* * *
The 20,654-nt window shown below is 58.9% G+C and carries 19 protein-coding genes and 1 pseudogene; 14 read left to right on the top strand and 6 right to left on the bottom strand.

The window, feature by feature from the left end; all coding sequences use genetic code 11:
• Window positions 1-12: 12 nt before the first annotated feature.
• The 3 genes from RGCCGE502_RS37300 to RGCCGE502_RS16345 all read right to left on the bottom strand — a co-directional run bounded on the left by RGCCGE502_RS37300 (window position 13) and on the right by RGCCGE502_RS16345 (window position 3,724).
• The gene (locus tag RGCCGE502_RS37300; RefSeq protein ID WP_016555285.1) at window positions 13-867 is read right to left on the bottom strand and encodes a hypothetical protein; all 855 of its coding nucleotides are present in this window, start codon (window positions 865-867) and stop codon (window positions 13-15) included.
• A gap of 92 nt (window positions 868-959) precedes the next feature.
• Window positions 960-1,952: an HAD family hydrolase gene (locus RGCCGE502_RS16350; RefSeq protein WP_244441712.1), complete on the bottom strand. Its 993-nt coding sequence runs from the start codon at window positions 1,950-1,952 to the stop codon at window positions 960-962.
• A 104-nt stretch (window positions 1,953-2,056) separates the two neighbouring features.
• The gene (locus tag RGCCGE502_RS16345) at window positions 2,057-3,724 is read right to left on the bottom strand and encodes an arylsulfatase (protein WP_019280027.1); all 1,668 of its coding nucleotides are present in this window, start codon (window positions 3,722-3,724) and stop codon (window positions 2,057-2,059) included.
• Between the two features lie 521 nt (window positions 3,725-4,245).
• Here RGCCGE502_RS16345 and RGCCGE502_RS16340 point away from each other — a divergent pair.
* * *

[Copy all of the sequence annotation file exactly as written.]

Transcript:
The 20,654-nt window shown below is 58.9% G+C and carries 19 protein-coding genes and 1 pseudogene; 14 read left to right on the top strand and 6 right to left on the bottom strand.

The window, feature by feature from the left end; all coding sequences use genetic code 11:
• Window positions 1-12: 12 nt before the first annotated feature.
• The 3 genes from RGCCGE502_RS37300 to RGCCGE502_RS16345 all read right to left on the bottom strand — a co-directional run bounded on the left by RGCCGE502_RS37300 (window position 13) and on the right by RGCCGE502_RS16345 (window position 3,724).
• The gene (locus tag RGCCGE502_RS37300; RefSeq protein ID WP_016555285.1) at window positions 13-867 is read right to left on the bottom strand and encodes a hypothetical protein; all 855 of its coding nucleotides are present in this window, start codon (window positions 865-867) and stop codon (window positions 13-15) included.
• A gap of 92 nt (window positions 868-959) precedes the next feature.
• Window positions 960-1,952: an HAD family hydrolase gene (locus RGCCGE502_RS16350; RefSeq protein WP_244441712.1), complete on the bottom strand. Its 993-nt coding sequence runs from the start codon at window positions 1,950-1,952 to the stop codon at window positions 960-962.
• A 104-nt stretch (window positions 1,953-2,056) separates the two neighbouring features.
• The gene (locus tag RGCCGE502_RS16345) at window positions 2,057-3,724 is read right to left on the bottom strand and encodes an arylsulfatase (protein WP_019280027.1); all 1,668 of its coding nucleotides are present in this window, start codon (window positions 3,722-3,724) and stop codon (window positions 2,057-2,059) included.
• Between the two features lie 521 nt (window positions 3,725-4,245).
• Here RGCCGE502_RS16345 and RGCCGE502_RS16340 point away from each other — a divergent pair.